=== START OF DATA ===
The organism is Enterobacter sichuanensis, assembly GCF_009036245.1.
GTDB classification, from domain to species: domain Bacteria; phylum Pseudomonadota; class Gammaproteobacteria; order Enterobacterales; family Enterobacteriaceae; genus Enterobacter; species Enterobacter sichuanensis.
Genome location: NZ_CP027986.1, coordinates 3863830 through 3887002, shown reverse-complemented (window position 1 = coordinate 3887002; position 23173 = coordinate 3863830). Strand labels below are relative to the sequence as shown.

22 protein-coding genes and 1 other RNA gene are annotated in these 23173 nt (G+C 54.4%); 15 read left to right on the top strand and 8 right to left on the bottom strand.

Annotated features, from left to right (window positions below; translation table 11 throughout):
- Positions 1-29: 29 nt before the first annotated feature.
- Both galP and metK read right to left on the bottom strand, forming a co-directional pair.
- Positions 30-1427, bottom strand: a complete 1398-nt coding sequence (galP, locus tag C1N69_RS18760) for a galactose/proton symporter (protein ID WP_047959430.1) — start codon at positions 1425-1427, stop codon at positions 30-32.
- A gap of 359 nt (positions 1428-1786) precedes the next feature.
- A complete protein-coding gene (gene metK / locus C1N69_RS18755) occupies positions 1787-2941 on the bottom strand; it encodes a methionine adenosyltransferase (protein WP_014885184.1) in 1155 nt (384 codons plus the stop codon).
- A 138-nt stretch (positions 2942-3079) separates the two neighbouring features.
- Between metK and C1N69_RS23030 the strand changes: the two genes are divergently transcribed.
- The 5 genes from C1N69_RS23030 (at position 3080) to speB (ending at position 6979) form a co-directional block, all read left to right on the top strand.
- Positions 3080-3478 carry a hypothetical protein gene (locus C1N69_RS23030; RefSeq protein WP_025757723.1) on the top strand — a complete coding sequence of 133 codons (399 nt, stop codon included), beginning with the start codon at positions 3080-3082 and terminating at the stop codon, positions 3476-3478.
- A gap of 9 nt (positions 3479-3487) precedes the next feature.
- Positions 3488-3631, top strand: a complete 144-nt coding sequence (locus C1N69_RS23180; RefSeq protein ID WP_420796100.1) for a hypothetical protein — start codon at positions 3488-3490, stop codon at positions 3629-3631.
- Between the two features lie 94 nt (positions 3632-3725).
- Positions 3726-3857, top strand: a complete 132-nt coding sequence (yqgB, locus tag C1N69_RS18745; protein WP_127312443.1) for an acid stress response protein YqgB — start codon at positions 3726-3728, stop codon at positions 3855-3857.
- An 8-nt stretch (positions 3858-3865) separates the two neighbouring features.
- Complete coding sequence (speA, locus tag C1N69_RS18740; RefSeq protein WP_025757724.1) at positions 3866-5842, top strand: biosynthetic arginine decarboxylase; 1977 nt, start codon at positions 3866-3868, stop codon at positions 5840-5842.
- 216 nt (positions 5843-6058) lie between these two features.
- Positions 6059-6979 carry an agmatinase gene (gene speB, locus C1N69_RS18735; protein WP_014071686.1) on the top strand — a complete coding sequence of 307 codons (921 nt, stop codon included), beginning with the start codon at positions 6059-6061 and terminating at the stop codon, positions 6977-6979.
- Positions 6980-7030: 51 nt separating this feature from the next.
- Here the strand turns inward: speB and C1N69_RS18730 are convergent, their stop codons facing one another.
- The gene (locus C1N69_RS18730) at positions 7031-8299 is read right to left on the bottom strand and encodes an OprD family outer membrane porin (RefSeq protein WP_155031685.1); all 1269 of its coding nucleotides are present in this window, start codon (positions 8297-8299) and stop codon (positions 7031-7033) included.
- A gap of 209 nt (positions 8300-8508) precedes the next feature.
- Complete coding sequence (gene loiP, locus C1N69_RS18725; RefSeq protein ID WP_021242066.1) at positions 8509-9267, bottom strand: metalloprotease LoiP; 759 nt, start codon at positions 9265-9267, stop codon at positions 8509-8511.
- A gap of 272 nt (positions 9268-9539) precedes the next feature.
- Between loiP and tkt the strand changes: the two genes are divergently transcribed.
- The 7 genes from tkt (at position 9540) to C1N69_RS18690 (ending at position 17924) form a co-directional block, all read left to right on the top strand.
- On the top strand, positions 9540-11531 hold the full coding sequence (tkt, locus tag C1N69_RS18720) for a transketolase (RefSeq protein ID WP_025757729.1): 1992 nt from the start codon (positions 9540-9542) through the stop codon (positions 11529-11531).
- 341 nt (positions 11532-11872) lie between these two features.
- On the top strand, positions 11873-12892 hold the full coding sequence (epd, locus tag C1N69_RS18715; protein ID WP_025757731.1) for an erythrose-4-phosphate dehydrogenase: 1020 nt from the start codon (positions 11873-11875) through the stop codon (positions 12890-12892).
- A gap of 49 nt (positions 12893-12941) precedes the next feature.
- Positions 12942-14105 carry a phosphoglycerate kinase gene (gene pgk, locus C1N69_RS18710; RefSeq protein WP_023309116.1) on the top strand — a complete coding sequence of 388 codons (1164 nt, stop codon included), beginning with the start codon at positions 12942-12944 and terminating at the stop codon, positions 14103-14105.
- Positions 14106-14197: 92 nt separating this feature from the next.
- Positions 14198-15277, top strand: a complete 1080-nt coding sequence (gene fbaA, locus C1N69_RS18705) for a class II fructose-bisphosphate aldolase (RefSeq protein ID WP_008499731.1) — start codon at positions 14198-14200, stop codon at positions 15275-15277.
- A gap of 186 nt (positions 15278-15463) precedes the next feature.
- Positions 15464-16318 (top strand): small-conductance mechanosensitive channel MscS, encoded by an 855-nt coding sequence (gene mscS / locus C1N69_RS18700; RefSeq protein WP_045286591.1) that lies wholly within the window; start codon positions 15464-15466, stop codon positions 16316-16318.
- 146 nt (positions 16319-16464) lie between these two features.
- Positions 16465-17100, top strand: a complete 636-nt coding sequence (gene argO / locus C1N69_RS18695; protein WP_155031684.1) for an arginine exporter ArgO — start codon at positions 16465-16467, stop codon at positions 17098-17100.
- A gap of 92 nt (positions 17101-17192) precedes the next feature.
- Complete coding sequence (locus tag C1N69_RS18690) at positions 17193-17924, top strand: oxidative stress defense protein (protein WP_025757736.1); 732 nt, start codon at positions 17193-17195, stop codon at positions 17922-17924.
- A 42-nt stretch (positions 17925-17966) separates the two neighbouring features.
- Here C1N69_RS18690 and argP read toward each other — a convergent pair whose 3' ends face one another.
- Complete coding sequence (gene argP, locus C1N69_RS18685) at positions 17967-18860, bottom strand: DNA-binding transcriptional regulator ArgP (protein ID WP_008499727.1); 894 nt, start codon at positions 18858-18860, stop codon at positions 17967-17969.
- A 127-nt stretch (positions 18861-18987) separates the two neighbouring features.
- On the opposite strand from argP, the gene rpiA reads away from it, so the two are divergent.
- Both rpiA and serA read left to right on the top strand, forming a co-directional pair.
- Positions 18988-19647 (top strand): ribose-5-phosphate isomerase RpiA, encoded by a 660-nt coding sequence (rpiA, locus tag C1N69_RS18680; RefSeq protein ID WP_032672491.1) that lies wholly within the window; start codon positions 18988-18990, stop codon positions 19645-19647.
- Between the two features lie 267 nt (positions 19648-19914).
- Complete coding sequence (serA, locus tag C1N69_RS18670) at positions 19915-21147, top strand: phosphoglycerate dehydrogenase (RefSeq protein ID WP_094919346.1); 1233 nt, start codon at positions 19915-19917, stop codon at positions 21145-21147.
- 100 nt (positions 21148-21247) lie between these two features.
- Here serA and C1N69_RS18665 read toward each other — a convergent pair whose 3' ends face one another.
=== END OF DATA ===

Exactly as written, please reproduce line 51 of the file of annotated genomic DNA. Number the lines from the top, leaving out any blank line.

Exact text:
- Between the two features lie 267 nt (positions 19648-19914).